Java 'if' statements

  • Java
  • Thread starter Apple&Orange
  • Start date
  • #1

Summary:

Strings used in if statements

Main Question or Discussion Point

Edit: Never mind guys, figured it out. I needed to use s.equals :)
However, could someone explain to me why we can't use == on a technical level?
I'm curious to know on a technical level.

Hi guys

Doing a bit of programming, and I'm not too sure why I'm not getting the expected results.
Below is the code, and whenever I type in exit, it always asks me to "Enter the number of points" instead of printing "Terminate".

I guess I am missing something but not too sure what.

import java.util.Scanner;
public class Uppgift_6_my {

public static void main(String[] args) {

System.out.println("Enter the number of points: ");
Scanner testresultinput = new Scanner (System.in);
String testresult = testresultinput.next();

if (testresult == "exit") {
System.out.println("Terminate");
}

else {
System.out.println("Enter the number of points: ");
}
}
}
 
Last edited:

Answers and Replies

  • #2
rbelli1
Gold Member
908
328
Java has no operator overloading so the String class can't implement ==. == used on objects in Java returns true if the two objects refer to the same memory. Your new object, no matter what the value is, will never have the same location as a constant. Therefore your comparison to "exit" will always be false.

BoB
 
  • #3
Filip Larsen
Gold Member
1,235
168
A small comment that relates to String.equals.

While it is always semantically correct to use String.equals it is also beneficial to know about how Java interns string literals into canonical String instances and how you as a programmer can tap into this string interning by using the String.intern method.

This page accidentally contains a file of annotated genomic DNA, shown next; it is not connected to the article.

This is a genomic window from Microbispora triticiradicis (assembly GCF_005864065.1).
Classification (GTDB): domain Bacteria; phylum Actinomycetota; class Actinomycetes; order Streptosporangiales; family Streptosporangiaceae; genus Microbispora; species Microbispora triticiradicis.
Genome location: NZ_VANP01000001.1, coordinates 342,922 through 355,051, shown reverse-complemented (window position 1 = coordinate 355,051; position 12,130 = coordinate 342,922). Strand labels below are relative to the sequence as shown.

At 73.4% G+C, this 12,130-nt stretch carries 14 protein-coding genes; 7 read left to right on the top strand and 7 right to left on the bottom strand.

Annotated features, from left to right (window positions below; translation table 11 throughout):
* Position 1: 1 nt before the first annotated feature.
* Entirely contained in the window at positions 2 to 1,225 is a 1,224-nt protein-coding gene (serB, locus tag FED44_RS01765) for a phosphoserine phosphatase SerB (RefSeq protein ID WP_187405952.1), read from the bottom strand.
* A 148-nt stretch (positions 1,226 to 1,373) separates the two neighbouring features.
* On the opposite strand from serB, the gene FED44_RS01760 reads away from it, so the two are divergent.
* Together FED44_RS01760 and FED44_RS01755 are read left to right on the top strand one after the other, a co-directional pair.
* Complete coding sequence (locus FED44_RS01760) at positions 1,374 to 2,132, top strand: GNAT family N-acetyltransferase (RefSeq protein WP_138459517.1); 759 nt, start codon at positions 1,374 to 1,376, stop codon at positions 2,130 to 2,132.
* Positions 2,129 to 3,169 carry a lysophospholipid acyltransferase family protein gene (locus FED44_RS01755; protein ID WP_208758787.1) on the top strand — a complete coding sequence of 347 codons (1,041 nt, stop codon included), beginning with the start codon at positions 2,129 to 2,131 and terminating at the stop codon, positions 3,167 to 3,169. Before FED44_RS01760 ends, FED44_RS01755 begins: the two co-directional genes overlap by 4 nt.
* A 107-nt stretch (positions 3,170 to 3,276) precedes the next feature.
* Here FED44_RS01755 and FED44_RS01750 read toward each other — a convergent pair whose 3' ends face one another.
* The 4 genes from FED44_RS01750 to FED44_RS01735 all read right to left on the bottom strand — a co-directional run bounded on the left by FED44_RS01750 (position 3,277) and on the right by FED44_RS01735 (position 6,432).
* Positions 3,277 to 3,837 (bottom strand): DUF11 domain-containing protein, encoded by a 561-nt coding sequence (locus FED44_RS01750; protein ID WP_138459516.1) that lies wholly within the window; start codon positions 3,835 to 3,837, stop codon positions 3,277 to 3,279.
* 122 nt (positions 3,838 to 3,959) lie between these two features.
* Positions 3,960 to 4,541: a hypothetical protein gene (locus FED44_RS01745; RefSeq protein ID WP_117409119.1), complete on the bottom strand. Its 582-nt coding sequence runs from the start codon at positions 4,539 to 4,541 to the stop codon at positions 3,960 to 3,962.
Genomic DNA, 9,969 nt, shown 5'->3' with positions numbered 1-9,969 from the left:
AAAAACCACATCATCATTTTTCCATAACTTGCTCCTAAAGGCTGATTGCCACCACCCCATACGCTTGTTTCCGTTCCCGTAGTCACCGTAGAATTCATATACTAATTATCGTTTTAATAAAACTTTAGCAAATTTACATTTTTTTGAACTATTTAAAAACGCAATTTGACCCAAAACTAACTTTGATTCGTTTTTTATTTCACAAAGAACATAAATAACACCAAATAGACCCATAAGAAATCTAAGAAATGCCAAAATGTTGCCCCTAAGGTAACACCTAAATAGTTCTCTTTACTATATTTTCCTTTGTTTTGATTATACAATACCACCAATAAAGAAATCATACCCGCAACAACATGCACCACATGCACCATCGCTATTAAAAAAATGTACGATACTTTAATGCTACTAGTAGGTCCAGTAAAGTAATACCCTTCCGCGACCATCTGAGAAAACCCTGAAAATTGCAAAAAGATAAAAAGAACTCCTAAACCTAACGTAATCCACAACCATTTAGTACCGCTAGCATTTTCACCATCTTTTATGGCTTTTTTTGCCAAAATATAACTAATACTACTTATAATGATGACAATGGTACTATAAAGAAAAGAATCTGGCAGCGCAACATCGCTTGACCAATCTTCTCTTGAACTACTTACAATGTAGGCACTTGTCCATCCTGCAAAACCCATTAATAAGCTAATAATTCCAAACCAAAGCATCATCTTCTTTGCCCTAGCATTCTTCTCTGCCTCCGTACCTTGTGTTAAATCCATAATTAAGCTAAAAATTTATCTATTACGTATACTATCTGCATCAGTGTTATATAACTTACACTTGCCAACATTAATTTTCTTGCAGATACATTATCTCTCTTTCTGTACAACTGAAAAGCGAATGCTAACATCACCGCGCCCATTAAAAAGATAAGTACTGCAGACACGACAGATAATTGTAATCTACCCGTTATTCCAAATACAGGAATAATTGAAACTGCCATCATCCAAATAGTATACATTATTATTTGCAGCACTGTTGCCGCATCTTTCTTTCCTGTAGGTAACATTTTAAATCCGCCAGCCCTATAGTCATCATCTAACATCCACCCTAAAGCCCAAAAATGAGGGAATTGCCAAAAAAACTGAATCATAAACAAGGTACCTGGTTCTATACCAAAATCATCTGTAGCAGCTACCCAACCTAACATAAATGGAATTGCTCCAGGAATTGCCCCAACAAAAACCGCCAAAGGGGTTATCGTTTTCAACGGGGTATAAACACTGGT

Using interned strings can (in some situations) increase memory efficiency (as identical strings share a single instance) and comparison efficiency (as equals takes a quick short cut if the two instances are the same). One such case could be in a syntax tree where the node ID node for a variable is the interned variable name. Even if this variable name is repeated thousands of time in the tree the string instance will only be there once.

Note, that even if you know that all strings you want to compare are interned either implicitly by being a string literal or explicitly by the program, thus making comparison by the == operator semantically equal to comparing content, it is always best practice to still use String.equals to compare strings as this also works for non-interned strings and is still very efficient for interned string since equal strings share same instance and non-equal string (most likely) have different hash codes which is both utilized in the String.equals implemenation (a pattern followed by most equals methods implementations).
 

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